The Latest Anti-Obama Conspiracy: Freedom to “Worship”?

OpinioJuris parrots a concern on the far right that Obama’s recent public reference to religious freedom as the “freedom to worship” somehow reduces the right. Emphasis and red numbering are mine:

Recently, both President Obama and Secretary of State Hillary Clinton have been caught using the phrase “freedom of worship” in prominent speeches, rather than the “freedom of religion” the President called for in Cairo. [. . . .]

To anyone who closely follows prominent discussion of religious freedom in the diplomatic and political arena, this linguistic shift is troubling.

The reason is simple. Any person of faith knows that religious exercise is about a lot more than freedom of worship. It’s about (1) the right to dress according to one’s religious dictates, (2) to preach openly, (3) to evangelize, (4) to engage in the public square. Everyone knows that (5) religious Jews keep kosher, (6) religious Quakers don’t go to war, and (7) religious Muslim women wear headscarves—yet “freedom of worship” would protect none of these acts of faith.

Those who would limit religious practice to the cathedral and the home are the very same people who would strip the public square of any religious presence. They are working to (8) tear down roadside memorial crosses built to commemorate fallen state troopers in Utah, (9) to strip “Under God” from the Pledge of Allegiance, and they recently (10) stopped a protester from entering an art gallery because she wore a pro-life pin.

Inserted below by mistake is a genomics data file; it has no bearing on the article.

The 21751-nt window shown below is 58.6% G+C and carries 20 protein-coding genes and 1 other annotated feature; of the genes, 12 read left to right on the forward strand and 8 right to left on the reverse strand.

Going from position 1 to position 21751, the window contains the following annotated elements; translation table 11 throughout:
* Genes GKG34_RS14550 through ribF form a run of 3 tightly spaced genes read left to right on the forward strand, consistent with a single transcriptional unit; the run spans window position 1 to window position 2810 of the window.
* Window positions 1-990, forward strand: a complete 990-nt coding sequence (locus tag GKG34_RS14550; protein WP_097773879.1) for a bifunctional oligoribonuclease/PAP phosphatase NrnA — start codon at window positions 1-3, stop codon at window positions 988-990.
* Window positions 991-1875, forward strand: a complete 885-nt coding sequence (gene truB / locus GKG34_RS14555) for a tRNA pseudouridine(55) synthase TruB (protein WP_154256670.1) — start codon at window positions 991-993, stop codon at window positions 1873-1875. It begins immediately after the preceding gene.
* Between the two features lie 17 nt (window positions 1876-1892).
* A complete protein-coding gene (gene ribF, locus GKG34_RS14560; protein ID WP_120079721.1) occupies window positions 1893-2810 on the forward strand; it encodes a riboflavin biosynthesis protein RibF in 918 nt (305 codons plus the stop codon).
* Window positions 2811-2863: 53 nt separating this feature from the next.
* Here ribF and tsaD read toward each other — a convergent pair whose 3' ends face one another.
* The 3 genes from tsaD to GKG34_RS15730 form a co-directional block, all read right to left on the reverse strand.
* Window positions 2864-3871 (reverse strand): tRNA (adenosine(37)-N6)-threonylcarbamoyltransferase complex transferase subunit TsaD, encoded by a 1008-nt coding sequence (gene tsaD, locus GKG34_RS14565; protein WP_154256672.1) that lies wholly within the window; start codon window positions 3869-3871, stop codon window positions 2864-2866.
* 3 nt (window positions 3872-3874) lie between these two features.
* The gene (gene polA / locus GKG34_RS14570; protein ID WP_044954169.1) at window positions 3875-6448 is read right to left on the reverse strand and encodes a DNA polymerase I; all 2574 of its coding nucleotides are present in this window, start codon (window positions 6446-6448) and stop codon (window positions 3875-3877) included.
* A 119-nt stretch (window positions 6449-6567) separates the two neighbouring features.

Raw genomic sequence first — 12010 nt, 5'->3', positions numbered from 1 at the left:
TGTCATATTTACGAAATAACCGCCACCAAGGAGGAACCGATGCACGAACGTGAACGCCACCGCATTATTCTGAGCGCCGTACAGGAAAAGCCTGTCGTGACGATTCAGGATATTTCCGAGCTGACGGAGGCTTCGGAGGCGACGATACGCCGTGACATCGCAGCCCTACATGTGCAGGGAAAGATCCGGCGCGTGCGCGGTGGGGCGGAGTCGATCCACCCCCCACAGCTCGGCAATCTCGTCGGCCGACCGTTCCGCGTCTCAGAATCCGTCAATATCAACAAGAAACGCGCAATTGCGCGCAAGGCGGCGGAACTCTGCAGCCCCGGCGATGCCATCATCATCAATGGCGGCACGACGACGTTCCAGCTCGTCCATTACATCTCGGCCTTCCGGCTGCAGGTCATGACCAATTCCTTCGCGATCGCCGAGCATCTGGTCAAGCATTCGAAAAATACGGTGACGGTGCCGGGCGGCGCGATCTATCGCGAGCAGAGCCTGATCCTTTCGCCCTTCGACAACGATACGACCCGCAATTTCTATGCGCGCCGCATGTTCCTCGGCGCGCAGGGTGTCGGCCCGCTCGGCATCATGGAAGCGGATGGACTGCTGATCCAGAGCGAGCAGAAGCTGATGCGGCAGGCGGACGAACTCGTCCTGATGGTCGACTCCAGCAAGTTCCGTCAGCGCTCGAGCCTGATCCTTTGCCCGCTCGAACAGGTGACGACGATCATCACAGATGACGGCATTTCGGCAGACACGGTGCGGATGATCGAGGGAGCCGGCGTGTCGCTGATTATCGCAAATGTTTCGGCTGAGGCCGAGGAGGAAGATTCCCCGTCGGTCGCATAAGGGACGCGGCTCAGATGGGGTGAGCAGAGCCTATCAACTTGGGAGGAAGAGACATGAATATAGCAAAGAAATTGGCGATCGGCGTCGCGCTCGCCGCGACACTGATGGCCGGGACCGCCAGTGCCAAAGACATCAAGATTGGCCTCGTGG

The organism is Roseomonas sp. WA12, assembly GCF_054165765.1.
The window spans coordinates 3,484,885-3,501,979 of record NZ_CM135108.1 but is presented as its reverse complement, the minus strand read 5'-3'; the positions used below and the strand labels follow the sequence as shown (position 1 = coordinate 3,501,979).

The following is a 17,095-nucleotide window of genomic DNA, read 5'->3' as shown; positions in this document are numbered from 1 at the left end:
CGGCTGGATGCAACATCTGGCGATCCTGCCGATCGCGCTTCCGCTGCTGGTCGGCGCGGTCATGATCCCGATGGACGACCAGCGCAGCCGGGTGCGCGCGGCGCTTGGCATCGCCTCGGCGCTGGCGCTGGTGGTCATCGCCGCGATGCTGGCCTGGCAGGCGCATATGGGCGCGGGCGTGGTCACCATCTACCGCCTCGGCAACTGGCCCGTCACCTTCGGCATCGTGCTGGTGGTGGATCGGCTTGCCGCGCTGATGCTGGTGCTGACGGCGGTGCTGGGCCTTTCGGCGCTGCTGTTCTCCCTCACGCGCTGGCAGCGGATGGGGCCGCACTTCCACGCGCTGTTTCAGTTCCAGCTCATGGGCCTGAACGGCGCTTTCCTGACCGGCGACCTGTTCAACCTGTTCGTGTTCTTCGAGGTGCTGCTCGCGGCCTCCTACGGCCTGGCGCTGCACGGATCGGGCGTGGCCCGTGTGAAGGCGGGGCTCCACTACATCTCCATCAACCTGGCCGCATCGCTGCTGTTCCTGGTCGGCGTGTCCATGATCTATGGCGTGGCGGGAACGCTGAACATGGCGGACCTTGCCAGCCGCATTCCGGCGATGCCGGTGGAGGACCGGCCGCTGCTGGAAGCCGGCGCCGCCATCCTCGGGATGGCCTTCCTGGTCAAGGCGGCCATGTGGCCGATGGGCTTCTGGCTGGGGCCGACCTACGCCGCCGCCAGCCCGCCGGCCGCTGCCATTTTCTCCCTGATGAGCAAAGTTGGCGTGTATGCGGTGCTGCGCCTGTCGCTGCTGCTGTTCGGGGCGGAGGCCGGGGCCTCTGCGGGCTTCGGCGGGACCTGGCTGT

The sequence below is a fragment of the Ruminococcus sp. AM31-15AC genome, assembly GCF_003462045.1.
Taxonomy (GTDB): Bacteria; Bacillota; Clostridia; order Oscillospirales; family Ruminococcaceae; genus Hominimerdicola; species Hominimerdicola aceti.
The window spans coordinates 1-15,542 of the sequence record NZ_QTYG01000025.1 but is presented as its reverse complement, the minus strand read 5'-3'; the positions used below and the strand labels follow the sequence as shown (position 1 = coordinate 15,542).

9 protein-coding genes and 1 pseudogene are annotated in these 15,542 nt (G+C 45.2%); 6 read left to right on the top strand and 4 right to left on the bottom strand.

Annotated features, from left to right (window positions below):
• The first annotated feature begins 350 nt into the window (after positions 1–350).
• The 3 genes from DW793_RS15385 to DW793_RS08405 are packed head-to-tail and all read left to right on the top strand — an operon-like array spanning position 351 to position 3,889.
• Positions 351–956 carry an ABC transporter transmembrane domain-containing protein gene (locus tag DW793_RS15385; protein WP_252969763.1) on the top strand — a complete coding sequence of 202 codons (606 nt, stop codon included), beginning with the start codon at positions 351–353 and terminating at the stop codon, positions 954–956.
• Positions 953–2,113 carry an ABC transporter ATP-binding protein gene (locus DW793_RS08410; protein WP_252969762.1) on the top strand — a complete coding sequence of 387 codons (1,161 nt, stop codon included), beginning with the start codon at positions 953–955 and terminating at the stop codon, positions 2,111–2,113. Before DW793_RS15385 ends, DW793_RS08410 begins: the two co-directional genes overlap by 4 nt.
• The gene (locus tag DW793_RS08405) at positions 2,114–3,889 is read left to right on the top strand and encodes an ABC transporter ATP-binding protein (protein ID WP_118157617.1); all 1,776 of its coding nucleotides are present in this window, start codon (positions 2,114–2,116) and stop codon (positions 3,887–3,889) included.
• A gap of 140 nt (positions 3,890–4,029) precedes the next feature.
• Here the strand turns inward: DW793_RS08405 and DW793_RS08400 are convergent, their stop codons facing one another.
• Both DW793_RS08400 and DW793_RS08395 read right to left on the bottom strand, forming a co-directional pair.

Both of the central contentions of the article about the limited reach of “freedom of worship” — bolded above — are critically wrong, as are their supporting examples. First, as to the reach of “freedom of worship,” numbers 2, 3, and 4 are covered by the First Amendment right to freedom of religion only secondarily. Those rights are best asserted, and emphatically protected, under the free speech clause of the Amendment. Any one of a million Supreme Court cases would be on point for this proposition, but let’s start with Hague v. CIO, 307 U.S. 496 (1939):

Wherever the title of streets and parks may rest, they have immemoriably been held in trust for the public use and, time of out of mind, have been used for purposes of assembly, communicating thought between citizens, and discussing public questions.